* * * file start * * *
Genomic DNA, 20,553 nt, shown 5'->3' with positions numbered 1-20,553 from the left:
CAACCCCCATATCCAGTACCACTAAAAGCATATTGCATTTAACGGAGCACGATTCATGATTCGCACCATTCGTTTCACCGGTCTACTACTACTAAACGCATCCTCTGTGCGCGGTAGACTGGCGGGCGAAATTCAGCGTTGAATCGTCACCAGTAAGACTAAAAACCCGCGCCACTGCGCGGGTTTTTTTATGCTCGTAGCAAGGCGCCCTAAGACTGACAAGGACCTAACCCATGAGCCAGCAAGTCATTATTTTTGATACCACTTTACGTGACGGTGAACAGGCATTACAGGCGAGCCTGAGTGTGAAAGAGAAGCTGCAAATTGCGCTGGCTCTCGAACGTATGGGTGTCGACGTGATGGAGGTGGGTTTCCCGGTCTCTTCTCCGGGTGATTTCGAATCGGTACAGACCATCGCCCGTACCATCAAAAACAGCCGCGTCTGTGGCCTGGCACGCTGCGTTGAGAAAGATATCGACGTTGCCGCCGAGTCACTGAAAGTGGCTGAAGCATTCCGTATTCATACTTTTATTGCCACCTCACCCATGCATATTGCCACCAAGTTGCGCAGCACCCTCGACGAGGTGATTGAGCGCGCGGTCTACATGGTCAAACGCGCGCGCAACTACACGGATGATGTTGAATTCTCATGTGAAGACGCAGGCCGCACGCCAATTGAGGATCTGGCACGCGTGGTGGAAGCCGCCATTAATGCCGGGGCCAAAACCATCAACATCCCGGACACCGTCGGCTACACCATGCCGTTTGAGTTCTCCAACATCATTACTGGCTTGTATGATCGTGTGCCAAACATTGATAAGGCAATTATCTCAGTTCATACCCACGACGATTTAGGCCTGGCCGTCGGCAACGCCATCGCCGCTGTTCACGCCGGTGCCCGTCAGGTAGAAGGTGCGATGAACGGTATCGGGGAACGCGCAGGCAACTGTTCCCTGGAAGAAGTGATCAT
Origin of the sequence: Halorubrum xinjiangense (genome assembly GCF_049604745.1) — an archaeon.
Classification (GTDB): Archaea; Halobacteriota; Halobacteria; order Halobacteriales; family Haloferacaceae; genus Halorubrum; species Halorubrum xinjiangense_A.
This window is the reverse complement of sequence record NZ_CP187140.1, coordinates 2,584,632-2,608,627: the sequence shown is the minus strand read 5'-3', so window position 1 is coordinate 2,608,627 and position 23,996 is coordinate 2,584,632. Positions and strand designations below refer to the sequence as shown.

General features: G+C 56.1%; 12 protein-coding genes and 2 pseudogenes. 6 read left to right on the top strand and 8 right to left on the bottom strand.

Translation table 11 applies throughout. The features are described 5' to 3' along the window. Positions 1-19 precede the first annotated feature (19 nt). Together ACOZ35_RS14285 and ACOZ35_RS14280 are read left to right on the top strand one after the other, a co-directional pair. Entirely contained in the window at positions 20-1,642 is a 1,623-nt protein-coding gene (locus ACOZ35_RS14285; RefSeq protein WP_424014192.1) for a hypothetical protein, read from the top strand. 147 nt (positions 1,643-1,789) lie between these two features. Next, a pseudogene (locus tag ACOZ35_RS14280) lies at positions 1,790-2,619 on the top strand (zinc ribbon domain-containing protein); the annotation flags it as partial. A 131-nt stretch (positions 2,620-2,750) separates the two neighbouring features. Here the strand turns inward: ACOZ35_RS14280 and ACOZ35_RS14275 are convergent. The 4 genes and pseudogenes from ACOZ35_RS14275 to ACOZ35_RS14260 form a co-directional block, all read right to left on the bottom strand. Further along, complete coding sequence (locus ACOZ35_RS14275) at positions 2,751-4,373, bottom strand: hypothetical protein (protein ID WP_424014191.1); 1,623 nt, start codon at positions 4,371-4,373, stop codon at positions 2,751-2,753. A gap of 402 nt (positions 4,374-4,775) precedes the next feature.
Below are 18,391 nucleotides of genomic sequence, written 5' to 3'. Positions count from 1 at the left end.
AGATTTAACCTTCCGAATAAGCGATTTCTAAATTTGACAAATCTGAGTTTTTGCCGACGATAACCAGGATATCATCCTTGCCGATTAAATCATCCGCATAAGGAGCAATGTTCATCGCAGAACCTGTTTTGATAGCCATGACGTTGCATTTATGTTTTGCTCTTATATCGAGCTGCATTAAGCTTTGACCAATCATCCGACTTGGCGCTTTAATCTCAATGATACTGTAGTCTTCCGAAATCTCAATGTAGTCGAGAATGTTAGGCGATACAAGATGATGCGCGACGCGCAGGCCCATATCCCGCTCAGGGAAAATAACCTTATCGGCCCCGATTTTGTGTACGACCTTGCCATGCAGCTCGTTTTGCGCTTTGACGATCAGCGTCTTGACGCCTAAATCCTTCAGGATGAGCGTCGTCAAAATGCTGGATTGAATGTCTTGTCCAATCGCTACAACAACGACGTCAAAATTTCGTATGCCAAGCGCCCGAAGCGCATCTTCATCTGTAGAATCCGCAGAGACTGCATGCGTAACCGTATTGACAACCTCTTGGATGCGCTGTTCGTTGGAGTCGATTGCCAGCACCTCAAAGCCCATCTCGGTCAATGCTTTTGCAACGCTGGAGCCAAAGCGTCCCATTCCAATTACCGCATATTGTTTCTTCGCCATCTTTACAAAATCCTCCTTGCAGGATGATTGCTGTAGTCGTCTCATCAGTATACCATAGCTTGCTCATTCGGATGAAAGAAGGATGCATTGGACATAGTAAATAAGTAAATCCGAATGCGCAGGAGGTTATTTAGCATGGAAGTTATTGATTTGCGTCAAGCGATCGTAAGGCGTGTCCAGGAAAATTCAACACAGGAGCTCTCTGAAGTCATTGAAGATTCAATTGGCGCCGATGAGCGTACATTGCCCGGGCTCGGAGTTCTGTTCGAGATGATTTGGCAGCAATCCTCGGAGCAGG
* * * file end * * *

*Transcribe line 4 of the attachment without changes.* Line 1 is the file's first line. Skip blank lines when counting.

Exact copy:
Classification (GTDB): Archaea; Halobacteriota; Halobacteria; order Halobacteriales; family Haloferacaceae; genus Halorubrum; species Halorubrum xinjiangense_A.